President Franklin Roosevelt's personal struggle with polio led him to create the National Foundation for Infantile Paralysis at a time when polio was on the rise. Better known as the March of Dimes, the foundation established a polio patient aid program and funded research for vaccines developed by Jonas Salk, MD and Albert Sabin, MD. These vaccines effectively ended epidemic polio in the United States.
Its original mission accomplished, the foundation turned its focus to preventing birth defects and infant mortality. The March of Dimes has led the way to discover the genetic causes of birth defects, to promote newborn screening, and to educate medical professionals and the public about best practices for healthy pregnancy. We have supported research for surfactant therapy to treat respiratory distress and helped initiate the system of regional neonatal intensive care for premature and sick babies. Our recent Folic Acid Campaign achieved a dramatic reduction in the incidence of neural tube defects, birth defects of the brain and spine.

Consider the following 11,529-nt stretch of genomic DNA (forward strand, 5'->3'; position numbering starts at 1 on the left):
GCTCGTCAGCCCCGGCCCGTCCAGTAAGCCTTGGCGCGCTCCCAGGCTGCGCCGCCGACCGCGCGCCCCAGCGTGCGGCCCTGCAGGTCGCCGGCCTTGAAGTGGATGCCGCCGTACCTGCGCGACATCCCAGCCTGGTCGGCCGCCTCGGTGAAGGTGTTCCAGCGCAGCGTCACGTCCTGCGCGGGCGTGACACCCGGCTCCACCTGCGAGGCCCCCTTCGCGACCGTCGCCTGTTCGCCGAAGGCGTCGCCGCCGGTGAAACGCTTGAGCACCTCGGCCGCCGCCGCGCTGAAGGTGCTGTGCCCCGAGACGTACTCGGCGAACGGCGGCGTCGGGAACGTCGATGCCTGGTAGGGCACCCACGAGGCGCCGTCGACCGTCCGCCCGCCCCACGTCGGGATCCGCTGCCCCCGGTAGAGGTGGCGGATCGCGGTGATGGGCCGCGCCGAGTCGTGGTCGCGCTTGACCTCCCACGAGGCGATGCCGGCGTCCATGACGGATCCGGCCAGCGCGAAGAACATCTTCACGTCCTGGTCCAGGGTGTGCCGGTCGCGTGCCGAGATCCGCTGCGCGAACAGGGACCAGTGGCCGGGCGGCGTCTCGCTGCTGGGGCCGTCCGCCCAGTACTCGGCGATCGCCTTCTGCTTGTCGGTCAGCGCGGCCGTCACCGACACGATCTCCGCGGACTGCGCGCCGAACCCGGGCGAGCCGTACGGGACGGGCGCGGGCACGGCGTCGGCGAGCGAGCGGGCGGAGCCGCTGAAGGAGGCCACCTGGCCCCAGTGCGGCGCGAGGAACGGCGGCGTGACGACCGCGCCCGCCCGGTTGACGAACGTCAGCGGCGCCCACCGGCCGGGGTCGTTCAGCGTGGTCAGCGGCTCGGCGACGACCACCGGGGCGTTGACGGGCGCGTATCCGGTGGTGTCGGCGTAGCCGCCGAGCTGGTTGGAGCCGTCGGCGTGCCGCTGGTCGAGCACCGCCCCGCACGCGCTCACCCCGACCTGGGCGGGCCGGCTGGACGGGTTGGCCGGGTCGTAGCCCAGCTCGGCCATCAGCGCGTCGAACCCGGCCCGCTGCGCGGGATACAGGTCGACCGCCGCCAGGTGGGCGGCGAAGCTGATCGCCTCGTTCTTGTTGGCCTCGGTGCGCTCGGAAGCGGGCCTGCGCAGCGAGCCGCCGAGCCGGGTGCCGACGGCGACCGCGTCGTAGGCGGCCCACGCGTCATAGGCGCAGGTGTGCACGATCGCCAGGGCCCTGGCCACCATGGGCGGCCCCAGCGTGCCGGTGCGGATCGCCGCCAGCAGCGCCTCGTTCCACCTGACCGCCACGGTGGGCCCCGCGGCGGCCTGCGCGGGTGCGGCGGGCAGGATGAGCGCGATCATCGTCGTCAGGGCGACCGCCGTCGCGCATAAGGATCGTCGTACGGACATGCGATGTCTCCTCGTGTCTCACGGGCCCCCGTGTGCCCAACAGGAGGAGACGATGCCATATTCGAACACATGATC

Since 2003, our fight to save babies has been strongly characterized by our Prematurity Campaign. The rising incidence of premature birth has demanded action, and the March of Dimes has responded by initiating an intensive, multi-year campaign to raise awareness and find the causes of prematurity.
The Apgar score, created by Virginia Apgar, MD, is a simple test of five vital life-signs administered immediately after delivery.
To improve the health of babies by preventing birth defects, infant mortality, and premature birth.
Toward Improving the Outcome of Pregnancy, published in 1976.
The National Foundation for Infantile Paralysis.
To "lead, direct, and unify" the fight against polio, a paralyzing viral disease.
Franklin D. Roosevelt, 32nd president of the United States.